I have been doing a bunch of research of late on the history of corporate law. As I was doing so, I was struck by how much of early Mormon history could be illuminated by the evolution of corporate law. What follows in this and subsequent posts are essentially my research notes. We have enough lawyers and law geeks visiting this site, that I hope there will be at least some audience for this stuff. I even think that this stuff could be interesting to non-lawyers, and none of what follows is technical.
Today, the Church is a corporation, or rather a set of interlocking corporations. What this means is that it is a “legal person” independent of its members or officers, which is capable of holding property, entering into contracts, suing in court, or being sue. How did this come about?
Churches are some of the oldest forms of corporations in Anglo-American law. Traditionally, the main what the a church became a corporation was by a grant from the king or parliament. There was also a doctrine called “corporation by prescription,” under which a collective body that had acted as a corporate body without a charter from “time immemorial” would be recognized as a legal corporation by the courts. Corporations by prescription, however, were disfavored by the law (largely because the king could make good money off of charging folks for the privilege of incorporation) and they by definition required a long time to form. After the revolution, America basically carried forward the English law of corporations. What this meant is that there were a number of corporations by prescription recognized by the American courts (generally these were cities), but the main avenue for gaining corporate status during the first two thirds of the 19th century was via a special act of the legislature. Thus, you would have to get the legislature to pass a law declaring that your church was a corporation.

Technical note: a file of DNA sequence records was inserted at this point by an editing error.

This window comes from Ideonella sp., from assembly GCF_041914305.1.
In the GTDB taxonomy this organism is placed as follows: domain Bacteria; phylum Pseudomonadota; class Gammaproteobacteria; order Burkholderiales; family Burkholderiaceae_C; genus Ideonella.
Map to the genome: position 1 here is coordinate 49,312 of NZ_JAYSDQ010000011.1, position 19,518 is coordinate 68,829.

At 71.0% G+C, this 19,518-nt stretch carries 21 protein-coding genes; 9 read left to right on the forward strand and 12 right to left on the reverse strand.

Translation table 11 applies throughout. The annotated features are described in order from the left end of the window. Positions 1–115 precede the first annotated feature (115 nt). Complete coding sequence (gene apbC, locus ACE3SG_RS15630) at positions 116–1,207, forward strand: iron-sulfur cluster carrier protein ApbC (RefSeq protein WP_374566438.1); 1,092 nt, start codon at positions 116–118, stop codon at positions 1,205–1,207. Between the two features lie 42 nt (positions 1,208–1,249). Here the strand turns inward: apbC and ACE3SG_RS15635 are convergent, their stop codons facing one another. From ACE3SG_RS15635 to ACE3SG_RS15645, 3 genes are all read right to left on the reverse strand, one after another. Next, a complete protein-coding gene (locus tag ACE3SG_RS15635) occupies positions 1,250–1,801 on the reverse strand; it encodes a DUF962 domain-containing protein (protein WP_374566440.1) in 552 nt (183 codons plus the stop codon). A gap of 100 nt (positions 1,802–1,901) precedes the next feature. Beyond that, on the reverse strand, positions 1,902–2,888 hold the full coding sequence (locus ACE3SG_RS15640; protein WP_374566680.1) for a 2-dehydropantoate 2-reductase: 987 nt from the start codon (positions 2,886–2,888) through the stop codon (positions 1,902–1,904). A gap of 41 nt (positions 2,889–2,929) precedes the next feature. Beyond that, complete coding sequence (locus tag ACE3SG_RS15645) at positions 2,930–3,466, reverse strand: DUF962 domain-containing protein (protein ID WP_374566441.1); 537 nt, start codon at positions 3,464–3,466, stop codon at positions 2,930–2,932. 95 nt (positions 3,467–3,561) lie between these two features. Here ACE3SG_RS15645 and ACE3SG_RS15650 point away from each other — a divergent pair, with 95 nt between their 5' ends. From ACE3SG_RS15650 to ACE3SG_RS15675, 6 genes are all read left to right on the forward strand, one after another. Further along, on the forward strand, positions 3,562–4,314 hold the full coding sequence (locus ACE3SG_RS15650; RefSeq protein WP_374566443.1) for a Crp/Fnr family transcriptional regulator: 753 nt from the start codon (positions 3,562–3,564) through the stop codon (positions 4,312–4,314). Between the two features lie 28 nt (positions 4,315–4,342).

The Church was organized under the laws of New York in 1830. I have not been able to find a copy of the New York law invoked and I don’t know whether it granted corporate status on the church. Joseph Smith and the other leaders of the Church, however, did not carry out its legal and economic affairs through the Church as a corporation. Rather, they formed a series of “corporations” to carry out these affairs. The earliest was an organization called “The United Firm,” which was responsible for church publishing and other economic affairs. With the rise of the law of consecration, the consecrated property was deeded to a “corporation” called “The Central Board of the United Order.” When the Church was driven out of Jackson County, it organized a set of “Agricultural Companies” that “owned” the land farmed by Mormons around Far West, Missouri.
You’ll notice all the scare quotes in the paragraph above. That is because these were not “real” corporations. What this means is that legally speaking they did not exist as a separate entities. One result of this is that Joseph Smith (and other leaders) who were the “officers” of these “corporations” were personally liable for all of the companies’ debts and were the objects of person lawsuits by every disaffected Mormon who wished to get his consecrated property back. The same was true for the ill fated “Kirtland Safety Society.” Conceived as a bank which would stimulated economic growth in the Kirtland area, Joseph and other leaders tried desperately to get a corporate charter from the state legislature. When they failed, they organized anyway as an “anti-banking” society, which functioned more or less like a bank. This “society” however, lacked any legal personality. So when it failed, Joseph and the other officers were personally liable for all of the debts of the “bank.”
Next up, how the Church tried to solve this problem in Nauvoo…